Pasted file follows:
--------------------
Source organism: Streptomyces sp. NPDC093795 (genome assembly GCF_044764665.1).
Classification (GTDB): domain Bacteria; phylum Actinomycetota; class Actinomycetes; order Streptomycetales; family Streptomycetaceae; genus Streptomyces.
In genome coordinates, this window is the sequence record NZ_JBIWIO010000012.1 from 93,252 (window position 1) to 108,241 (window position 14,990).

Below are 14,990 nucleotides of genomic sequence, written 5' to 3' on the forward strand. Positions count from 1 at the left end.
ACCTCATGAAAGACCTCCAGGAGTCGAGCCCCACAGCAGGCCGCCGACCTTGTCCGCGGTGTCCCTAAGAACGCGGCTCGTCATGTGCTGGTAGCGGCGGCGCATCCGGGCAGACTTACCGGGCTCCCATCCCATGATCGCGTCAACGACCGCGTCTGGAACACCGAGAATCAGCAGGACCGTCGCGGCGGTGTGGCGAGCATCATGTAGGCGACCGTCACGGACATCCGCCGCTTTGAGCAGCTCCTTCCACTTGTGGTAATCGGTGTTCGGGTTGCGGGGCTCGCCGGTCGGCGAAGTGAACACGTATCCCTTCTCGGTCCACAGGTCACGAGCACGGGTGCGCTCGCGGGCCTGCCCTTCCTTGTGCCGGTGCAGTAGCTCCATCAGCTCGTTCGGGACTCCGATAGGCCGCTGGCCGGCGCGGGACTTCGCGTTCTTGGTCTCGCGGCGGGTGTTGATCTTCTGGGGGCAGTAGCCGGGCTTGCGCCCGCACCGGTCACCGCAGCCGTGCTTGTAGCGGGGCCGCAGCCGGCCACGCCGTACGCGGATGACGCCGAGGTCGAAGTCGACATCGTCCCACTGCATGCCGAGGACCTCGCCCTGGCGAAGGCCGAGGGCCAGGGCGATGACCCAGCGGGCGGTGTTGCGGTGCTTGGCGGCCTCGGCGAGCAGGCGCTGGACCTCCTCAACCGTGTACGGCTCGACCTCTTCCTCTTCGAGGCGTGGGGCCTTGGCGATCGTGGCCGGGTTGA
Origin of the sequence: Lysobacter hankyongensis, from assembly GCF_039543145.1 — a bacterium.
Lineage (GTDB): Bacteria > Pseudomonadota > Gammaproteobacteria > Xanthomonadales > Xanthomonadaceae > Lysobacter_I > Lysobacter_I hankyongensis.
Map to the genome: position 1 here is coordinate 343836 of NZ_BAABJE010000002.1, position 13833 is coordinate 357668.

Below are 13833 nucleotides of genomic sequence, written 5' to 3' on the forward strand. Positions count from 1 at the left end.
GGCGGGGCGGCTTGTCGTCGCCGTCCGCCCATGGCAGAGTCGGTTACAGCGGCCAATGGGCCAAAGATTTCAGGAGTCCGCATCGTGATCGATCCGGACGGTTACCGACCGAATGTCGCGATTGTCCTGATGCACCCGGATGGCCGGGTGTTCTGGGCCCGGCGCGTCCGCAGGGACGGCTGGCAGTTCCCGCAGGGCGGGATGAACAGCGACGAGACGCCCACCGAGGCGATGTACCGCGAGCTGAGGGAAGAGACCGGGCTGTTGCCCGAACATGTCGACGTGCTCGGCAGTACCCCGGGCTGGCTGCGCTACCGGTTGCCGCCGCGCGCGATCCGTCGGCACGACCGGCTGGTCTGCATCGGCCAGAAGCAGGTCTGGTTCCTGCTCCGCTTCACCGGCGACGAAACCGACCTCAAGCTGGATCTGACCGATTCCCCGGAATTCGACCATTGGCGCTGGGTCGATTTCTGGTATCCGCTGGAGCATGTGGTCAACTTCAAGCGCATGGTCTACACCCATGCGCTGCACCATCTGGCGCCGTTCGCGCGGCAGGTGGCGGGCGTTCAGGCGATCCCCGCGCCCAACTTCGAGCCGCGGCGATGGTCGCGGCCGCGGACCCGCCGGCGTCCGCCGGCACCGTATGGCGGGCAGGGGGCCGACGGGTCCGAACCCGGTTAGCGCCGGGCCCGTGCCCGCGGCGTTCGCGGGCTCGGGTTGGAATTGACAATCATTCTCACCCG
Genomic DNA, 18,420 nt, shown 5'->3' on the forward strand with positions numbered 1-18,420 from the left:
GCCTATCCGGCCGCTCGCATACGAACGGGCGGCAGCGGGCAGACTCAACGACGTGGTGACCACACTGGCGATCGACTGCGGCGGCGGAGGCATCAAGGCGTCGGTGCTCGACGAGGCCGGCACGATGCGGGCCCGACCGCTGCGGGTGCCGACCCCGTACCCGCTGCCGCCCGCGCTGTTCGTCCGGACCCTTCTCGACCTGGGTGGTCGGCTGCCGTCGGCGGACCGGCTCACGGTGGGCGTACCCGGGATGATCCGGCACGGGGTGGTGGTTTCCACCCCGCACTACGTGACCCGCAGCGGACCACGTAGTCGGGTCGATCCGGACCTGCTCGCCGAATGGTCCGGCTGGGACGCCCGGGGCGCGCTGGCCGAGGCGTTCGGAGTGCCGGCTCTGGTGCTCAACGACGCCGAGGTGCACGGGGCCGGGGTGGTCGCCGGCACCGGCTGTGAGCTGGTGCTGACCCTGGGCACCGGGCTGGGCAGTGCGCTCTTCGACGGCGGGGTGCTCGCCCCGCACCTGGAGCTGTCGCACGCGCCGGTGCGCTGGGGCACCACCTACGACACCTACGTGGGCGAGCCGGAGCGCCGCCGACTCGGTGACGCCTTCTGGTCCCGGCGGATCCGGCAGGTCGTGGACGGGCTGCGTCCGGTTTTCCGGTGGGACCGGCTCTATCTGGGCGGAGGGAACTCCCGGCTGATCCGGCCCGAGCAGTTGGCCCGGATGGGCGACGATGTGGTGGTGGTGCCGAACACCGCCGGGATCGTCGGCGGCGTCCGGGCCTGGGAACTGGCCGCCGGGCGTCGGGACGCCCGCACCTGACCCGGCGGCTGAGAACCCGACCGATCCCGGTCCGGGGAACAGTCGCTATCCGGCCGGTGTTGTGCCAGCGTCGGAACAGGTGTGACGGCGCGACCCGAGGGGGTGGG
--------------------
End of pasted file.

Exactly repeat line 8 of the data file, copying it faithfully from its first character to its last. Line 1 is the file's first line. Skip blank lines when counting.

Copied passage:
Map to the genome: position 1 here is coordinate 343836 of NZ_BAABJE010000002.1, position 13833 is coordinate 357668.